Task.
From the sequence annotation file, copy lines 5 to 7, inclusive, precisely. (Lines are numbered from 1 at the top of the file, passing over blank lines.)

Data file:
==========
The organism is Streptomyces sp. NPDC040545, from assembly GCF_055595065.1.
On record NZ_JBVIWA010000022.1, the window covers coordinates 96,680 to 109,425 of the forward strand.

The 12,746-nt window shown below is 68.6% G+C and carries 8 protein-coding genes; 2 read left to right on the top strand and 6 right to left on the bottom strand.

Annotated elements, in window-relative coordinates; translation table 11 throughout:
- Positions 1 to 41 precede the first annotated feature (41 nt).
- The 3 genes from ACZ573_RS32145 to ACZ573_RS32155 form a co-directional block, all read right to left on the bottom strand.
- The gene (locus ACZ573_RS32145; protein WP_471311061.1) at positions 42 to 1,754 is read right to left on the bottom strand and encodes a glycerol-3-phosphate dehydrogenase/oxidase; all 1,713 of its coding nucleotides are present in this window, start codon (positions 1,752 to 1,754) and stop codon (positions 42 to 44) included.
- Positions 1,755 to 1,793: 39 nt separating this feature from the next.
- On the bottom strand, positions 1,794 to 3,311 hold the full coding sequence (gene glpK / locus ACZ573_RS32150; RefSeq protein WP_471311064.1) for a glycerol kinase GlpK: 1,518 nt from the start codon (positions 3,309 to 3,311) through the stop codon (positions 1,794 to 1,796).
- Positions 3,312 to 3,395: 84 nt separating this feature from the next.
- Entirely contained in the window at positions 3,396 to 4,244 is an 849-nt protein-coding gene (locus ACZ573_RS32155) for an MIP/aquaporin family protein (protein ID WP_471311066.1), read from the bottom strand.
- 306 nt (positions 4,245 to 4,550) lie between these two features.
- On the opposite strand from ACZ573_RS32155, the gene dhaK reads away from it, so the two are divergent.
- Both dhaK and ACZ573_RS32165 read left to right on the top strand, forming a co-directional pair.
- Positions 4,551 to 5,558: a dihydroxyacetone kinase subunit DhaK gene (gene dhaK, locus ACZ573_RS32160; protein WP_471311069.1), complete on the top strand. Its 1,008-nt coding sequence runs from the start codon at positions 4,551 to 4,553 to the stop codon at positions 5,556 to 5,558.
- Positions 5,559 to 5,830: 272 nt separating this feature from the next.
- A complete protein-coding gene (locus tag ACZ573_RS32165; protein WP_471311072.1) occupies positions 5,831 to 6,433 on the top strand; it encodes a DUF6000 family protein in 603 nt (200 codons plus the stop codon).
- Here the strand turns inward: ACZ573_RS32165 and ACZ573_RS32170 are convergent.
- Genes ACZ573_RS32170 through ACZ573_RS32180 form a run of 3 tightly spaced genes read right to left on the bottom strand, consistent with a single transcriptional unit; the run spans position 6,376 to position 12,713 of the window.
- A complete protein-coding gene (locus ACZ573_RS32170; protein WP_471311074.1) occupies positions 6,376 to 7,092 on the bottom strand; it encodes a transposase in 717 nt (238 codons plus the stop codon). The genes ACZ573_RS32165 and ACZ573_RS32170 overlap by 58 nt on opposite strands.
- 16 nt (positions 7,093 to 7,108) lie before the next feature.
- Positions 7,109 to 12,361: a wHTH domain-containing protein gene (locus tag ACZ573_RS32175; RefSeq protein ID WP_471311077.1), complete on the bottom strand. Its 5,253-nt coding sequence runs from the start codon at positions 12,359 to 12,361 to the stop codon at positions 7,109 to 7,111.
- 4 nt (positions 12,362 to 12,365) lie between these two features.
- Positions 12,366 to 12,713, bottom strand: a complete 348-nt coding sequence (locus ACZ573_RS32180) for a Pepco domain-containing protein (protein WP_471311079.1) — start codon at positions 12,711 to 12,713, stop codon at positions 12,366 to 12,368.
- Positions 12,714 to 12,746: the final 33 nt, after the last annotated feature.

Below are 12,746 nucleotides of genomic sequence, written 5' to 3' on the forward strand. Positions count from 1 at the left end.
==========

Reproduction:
- Positions 1 to 41 precede the first annotated feature (41 nt).
- The 3 genes from ACZ573_RS32145 to ACZ573_RS32155 form a co-directional block, all read right to left on the bottom strand.
- The gene (locus ACZ573_RS32145; protein WP_471311061.1) at positions 42 to 1,754 is read right to left on the bottom strand and encodes a glycerol-3-phosphate dehydrogenase/oxidase; all 1,713 of its coding nucleotides are present in this window, start codon (positions 1,752 to 1,754) and stop codon (positions 42 to 44) included.